Monsters Outside the Polis
Why are there so many monsters that are part human? One might argue that they represent aspects of ourselves that we find monstrous: desires, passions, even reason run rampant. In this setting, that is in fact how monsters originate. When a person goes too far in pursuit of his desires, he is transformed outwardly to reflect his inner monstrousness.
There are two kinds of monsters: monsters of passion and monsters of reason. A monster of passion has a human body but an animal head, such as a minotaur. A monster of reason always has a human face or head, such as a sphinx, and may even have a human torso and arms, such as a mermaid or centaur. Monsters of passion are not capable of speech, but make their desires plain through their actions. Monsters of reason are capable of speech and will quite readily explain their desires; however, they cannot be reasoned with as such and shown the error of their ways.
A monster of passion is driven to sate a bodily desire: for food, for sex, for rest (slothfulness), even for sensation. A monster of reason is driven to sate more abstract desires: for knowledge, for power, for glory/fame/reverence (worship), for possessions. Certain monsters already have historical associations: sphinxes with knowledge (riddles), satyrs with sexual lust, minotaurs with bloodthirst. Other monsters might require research into the symbology of different animals, or of course you could just make up something.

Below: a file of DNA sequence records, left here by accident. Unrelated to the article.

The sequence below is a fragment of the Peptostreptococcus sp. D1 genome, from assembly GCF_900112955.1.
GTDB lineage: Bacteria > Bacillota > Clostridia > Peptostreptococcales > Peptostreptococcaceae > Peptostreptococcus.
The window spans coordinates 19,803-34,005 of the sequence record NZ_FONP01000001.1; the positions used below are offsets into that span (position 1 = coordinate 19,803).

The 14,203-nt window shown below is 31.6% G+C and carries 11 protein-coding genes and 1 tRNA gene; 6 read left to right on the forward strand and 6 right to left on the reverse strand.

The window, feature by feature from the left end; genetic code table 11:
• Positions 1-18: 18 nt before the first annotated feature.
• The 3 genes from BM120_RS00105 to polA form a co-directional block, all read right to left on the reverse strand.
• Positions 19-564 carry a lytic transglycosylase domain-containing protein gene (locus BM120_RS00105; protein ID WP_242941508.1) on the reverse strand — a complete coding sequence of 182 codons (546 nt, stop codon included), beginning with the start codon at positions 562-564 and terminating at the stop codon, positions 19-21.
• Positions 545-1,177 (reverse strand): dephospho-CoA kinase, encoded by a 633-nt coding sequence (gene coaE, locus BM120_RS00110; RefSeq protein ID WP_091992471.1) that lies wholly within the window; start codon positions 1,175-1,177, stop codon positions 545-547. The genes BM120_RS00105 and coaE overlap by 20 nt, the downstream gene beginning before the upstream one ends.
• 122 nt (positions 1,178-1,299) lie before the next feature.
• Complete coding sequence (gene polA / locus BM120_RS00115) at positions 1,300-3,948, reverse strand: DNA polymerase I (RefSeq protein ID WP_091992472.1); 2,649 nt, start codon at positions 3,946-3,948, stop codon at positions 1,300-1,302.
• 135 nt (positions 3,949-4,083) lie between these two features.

Monsters pose a dual threat to other people: they prey directly upon humans, but worse, their very proximity brings out the worst in others. Usually people are afflicted by the same desire as the monster - think of Bacchus inspiring the wine-and-lust-crazed Maenads - but their presence can also trigger the transformation in those who are already far gone in their own desires; only in this sense do monsters breed monsters. Thus, it is important that monsters be slain as soon as possible, lest they destroy the polis (city-state).
The characters, then, are monster-hunters - or heroes, if you will. Their goal is to discover the monster that afflicts the polis, determine its weakness, and destroy it. Naturally, as supernatural manifestations of evil, monsters have some immunity to normal weaponry and require something special to be slain, though that need not be a conventional weapon - in the classic case of the Sphinx, knowing the answer to its riddle was enough. Even with the proper bane, the characters must still be careful that they do not get caught and devoured, or worse, corrupted.
This probably could be run simply as a Dogs variant: the Pride, or hubris, of an important figure in the polis would cause some injustice, and the appearance of the monster would be the visible result, standing in for "demonic attacks." Those of you interested in that setup should compare with "Thunder in the Vineyard", an ancient Greece setting posted in the Forge. However, I do like the idea that the monster actually is the source of the evil and the true threat that must be confronted, not just a symptom of a regular person's failing; call it a more heroic take on the Dogs setup. Perhaps there's another game system that would be better suited, or perhaps it requires some new rules.